restricted access Divination and Human Nature. A Cognitive History of Intuition in Classical Antiquity by Peter T. Struck (review)
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Divination and Human Nature. A Cognitive History of Intuition in Classical Antiquity. By Peter T. Struck. Princeton, NJ: Princeton University Press, 2016. 304 pp. isbn 978-0691169392.

“Intuitions are not to be ignored, John. They represent data too fast for the conscious mind to be processed.”

—Sherlock Holmes in Sherlock (#4.1)

The study of ancient divination has enjoyed increased scholarly interest over the last few decades, and two interpretive fault lines have appeared. Most studies focus on divination either as a component of social and political history or as a subset of the study of magic. In this welcome addition to a growing field, Peter Struck contends that these two approaches proceed from a premise of irrationality, namely, the idea that divination, as a form of human behavior, makes little or no sense and needs to be explained away with functionalist principles such as social manipulation or primitive superstition. To counter what he sees as an overly functionalized field of study, Struck raises the question: why did divination seem like a reasonable activity to nearly all ancient people? Rather than revisiting the same literary sources—such as Homer, Sophocles, and Herodotus—and slay the slain anew, Struck takes this question to the Greek intellectual tradition, where philosophical reflection on [End Page 126] divination is remarkably well represented. From Plato and Aristotle to the Stoics and Neoplatonists, all took divination seriously enough to devote writings to it. A thorough discussion of these philosophical texts does not always make for light reading, but Struck is a master at contextualizing and guides his readers with exemplary clarity through the more obscure passages.

One of the book’s main virtues is Struck’s insistence on moving beyond the sterile binary of rationality/irrationality, which is a breath of fresh air in the scholarship on divination. Instead, he appeals to the contemporary category of cognition as a neutral way to describe the modes of thinking that the philosophers illustrate under the rubric of divination. The analogy for ancient divination, he argues, is not horoscopes or tarot cards but the modern concept of intuition: a nondiscursive, noninferential mode of knowing at the moment of observation. One recent example is the experience of the American army, menaced by hidden explosives during the Iraq War: some of the soldiers seemed “to have preternatural abilities to sense the presence of these bombs” (31). When cognitive scientists confirmed this ability, the soldiers described it as a hunch, a gut feeling. For Struck, this amounts to what he calls surplus knowledge, and this knowledge—intuitive, involuntary, and inexplicable—is expressed by the ancient Greeks through divinatory language. The main insight of this book is that, in ancient philosophy, divination emerges as an intuitive mode to access surplus knowledge, specifically through bodily functions. While Greek thought tends to define the human condition by separating our corporeal, animate natures and our sentient, cerebral selves, this study shows that the cognitive mode of divination is not only intimately connected to, but in fact emerges from, the psychophysiological systems of our bodily selves.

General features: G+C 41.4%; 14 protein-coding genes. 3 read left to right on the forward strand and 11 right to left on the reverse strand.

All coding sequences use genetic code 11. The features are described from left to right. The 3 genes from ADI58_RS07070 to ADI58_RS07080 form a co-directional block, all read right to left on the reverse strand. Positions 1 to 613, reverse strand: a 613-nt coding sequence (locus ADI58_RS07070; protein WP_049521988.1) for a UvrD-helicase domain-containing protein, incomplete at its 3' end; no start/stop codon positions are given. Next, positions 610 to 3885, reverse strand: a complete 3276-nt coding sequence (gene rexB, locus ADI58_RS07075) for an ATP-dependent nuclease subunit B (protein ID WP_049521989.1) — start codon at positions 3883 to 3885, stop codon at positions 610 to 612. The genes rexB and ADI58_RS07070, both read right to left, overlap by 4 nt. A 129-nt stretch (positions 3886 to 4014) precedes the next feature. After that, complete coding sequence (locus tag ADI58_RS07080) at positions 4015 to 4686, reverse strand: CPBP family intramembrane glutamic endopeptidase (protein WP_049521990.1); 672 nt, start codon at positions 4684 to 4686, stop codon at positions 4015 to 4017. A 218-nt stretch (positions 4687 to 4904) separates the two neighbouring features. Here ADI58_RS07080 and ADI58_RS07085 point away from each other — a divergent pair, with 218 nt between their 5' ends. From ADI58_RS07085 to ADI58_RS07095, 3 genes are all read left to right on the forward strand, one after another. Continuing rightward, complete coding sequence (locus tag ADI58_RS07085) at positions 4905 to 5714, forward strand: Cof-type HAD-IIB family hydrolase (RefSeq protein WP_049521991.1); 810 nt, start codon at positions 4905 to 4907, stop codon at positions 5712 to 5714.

The book’s four chapters deal with Plato, Aristotle, Posidonius, and Iamblichus, covering a timespan from the fifth century BCE to the fourth century CE. Chapter 1 takes up Platonic epistemology and psychology. Struck shows that Plato is keen to co-opt the authoritative language of divination, even as its shaky epistemological foundation functions as a foil for the comparison with philosophy, a superior source of knowledge. For Plato, argues Struck, divination stands for a nondiscursive form of cognition that cannot be fully accounted for. Cross-examination (the Socratic elenchus) may show the knowledge to be valid, but its origins remain inexplicable. On this interpretation, Socrates’s famous daimonion (the divine voice telling him what not to do) is neither a literary construction nor an actual form of divination; it is intuition, the cognitive awareness of a gut feeling that the Greeks express in divinatory language. The chapter culminates in a discussion of the Timaeus (70a–72e), the dialogue that [End Page 127] lays out Plato’s cosmology and theory of matter. Whereas in the other dialogues divinatory language is mostly a trope to illuminate nondiscursive...